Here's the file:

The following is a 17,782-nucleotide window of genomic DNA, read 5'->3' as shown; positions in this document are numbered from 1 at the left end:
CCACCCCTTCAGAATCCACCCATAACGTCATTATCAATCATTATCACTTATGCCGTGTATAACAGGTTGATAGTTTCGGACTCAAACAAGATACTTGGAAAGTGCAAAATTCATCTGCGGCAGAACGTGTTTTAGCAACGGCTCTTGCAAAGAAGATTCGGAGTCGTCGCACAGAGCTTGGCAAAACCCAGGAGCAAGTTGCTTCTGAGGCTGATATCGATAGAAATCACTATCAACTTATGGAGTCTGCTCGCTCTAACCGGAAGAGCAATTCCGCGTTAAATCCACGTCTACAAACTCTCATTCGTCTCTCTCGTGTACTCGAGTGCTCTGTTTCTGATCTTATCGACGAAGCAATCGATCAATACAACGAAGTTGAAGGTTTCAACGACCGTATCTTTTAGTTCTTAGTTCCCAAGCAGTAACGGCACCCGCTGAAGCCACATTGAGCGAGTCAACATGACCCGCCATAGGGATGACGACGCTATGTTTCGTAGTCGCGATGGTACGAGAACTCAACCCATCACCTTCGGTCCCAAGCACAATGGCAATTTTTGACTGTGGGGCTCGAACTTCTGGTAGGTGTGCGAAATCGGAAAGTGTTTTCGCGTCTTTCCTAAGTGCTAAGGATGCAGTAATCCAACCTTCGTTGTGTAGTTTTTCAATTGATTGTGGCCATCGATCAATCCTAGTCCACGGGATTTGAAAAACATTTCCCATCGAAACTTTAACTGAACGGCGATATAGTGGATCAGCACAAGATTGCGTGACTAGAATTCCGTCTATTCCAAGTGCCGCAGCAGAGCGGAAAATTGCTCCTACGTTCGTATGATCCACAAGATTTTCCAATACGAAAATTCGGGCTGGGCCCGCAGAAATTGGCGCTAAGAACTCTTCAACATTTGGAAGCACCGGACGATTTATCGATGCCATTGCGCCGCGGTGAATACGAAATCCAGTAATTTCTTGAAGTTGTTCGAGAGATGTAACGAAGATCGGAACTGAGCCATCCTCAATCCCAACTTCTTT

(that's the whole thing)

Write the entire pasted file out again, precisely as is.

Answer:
The following is a 17,782-nucleotide window of genomic DNA, read 5'->3' as shown; positions in this document are numbered from 1 at the left end:
CCACCCCTTCAGAATCCACCCATAACGTCATTATCAATCATTATCACTTATGCCGTGTATAACAGGTTGATAGTTTCGGACTCAAACAAGATACTTGGAAAGTGCAAAATTCATCTGCGGCAGAACGTGTTTTAGCAACGGCTCTTGCAAAGAAGATTCGGAGTCGTCGCACAGAGCTTGGCAAAACCCAGGAGCAAGTTGCTTCTGAGGCTGATATCGATAGAAATCACTATCAACTTATGGAGTCTGCTCGCTCTAACCGGAAGAGCAATTCCGCGTTAAATCCACGTCTACAAACTCTCATTCGTCTCTCTCGTGTACTCGAGTGCTCTGTTTCTGATCTTATCGACGAAGCAATCGATCAATACAACGAAGTTGAAGGTTTCAACGACCGTATCTTTTAGTTCTTAGTTCCCAAGCAGTAACGGCACCCGCTGAAGCCACATTGAGCGAGTCAACATGACCCGCCATAGGGATGACGACGCTATGTTTCGTAGTCGCGATGGTACGAGAACTCAACCCATCACCTTCGGTCCCAAGCACAATGGCAATTTTTGACTGTGGGGCTCGAACTTCTGGTAGGTGTGCGAAATCGGAAAGTGTTTTCGCGTCTTTCCTAAGTGCTAAGGATGCAGTAATCCAACCTTCGTTGTGTAGTTTTTCAATTGATTGTGGCCATCGATCAATCCTAGTCCACGGGATTTGAAAAACATTTCCCATCGAAACTTTAACTGAACGGCGATATAGTGGATCAGCACAAGATTGCGTGACTAGAATTCCGTCTATTCCAAGTGCCGCAGCAGAGCGGAAAATTGCTCCTACGTTCGTATGATCCACAAGATTTTCCAATACGAAAATTCGGGCTGGGCCCGCAGAAATTGGCGCTAAGAACTCTTCAACATTTGGAAGCACCGGACGATTTATCGATGCCATTGCGCCGCGGTGAATACGAAATCCAGTAATTTCTTGAAGTTGTTCGAGAGATGTAACGAAGATCGGAACTGAGCCATCCTCAATCCCAACTTCTTT